An offshoot imprint from the earth-friendly minds behind STORY mfg., Gentlefullness reclaims fabrics from pre-consumer waste before transforming them into well-considered and tastefully-constructed clothing. Heavy on checkered prints, repeated sunflower patterns and lucid, rave-inspired tees, the brand serves as an experimental sub-label not lacking in ideas or statements, with peace and prosperity at its core.
STORY founders Saeed and Katy worked with London creative/curator Dan Pacitti to create refined, street-ready pieces curated for “sun-worshipers”, designed with a brighter future in mind. Speaking to Goodhood about the meaning behind Gentle Fullness, label founder Saeed said: “It’s not a word, but it sounds kind of right and anyone reading it would understand the lovely sentiment.” — Jacob Davey
Started by rising UK rappers cityboymoe and Gdup, splitdat is a brand focused on ensuring everyone eats. Ran out of North West London, splitdat’s apparel comes complete with an instantly-recognizable ‘bread-break’ logo, which symbolizes the brand’s mentality and ethos. Speaking about the imprint, Gdup says, “Splitdat encapsulates everything we’re about now in terms of mentality. We’re still growing, this is the beginning of our journey. We’ve got a sick, collaborative mindset, but we’ve definitely got a competitive mentality too.”
Alongside their slew of street-ready pieces, splitdat has already run up a collab with fellow rising brand Soho Yacht Club that aids an effort to help rebuild Somaliland’s Hargeisa market after a fire, and an organization feeding orphans in the region. Always wanting to give back to their family and supporters, splitdat are a brand ensuring that everyone eats. –– Jacob Davey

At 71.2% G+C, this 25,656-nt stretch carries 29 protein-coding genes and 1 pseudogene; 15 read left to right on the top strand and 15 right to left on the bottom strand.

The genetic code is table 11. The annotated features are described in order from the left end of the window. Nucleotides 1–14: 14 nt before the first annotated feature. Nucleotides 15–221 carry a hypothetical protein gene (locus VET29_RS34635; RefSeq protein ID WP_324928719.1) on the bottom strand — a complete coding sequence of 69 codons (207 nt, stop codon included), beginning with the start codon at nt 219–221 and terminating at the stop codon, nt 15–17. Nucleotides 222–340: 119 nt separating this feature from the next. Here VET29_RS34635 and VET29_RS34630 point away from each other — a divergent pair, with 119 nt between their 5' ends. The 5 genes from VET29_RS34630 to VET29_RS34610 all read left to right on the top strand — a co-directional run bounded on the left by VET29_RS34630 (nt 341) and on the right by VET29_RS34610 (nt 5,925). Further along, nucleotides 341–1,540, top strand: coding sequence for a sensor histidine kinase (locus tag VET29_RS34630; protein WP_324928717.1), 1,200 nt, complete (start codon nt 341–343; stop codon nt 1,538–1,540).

Universal Colours is one of the most exciting, rising cycling brands in Britain. Challenging current conventions in the cycling community with striking designs engineered for endless performance, UC’s use of eye-catching color combinations and cutting-edge materials has cemented them as one of the most innovative brands on two wheels right now.
With materials all sourced responsibly, Universal Colours’ technical garments are created with a desire to push the industry forward and take a progressive approach that offers a new narrative to cycling. Speaking to the brand, UC told Hypebeast the end goal is “to be a global catalyst in the cycling apparel industry. We will challenge conventions, striving to set an example for others and be at the forefront of progress whilst staying true to our values.” — Jacob Davey
Founded by University of Westminster graduate Esme Marsh, This Uniform is an emerging British brand delivering bespoke, ready-to-wear garments that continue to turn heads across the Atlantic. Making waves in the UK and Japan, the unisex label is leveraged by a handcrafted mindset and is recognized for its made-to-order approach to oversized casualwear.
Worn by the likes of Corteiz’s Clint and East London rapper Jeshi, This Uniform often delivers its bespoke outlook through hand-frayed bucket hats, hybrid track jackets, and drawstring skirts, which have become essentials emblazoned with the brand’s distinctive attitude and laid-back style. Every silhouette is produced in London and assembled to last a lifetime, sporting a rugged, outdoorsy aesthetic seen in billowing garments crafted from upcycled textiles. From vintage shirting fabrics to forgotten printed cotton, the label is constantly searching for discarded materials that can be used in its next patchwork creation. — Andrea Sacal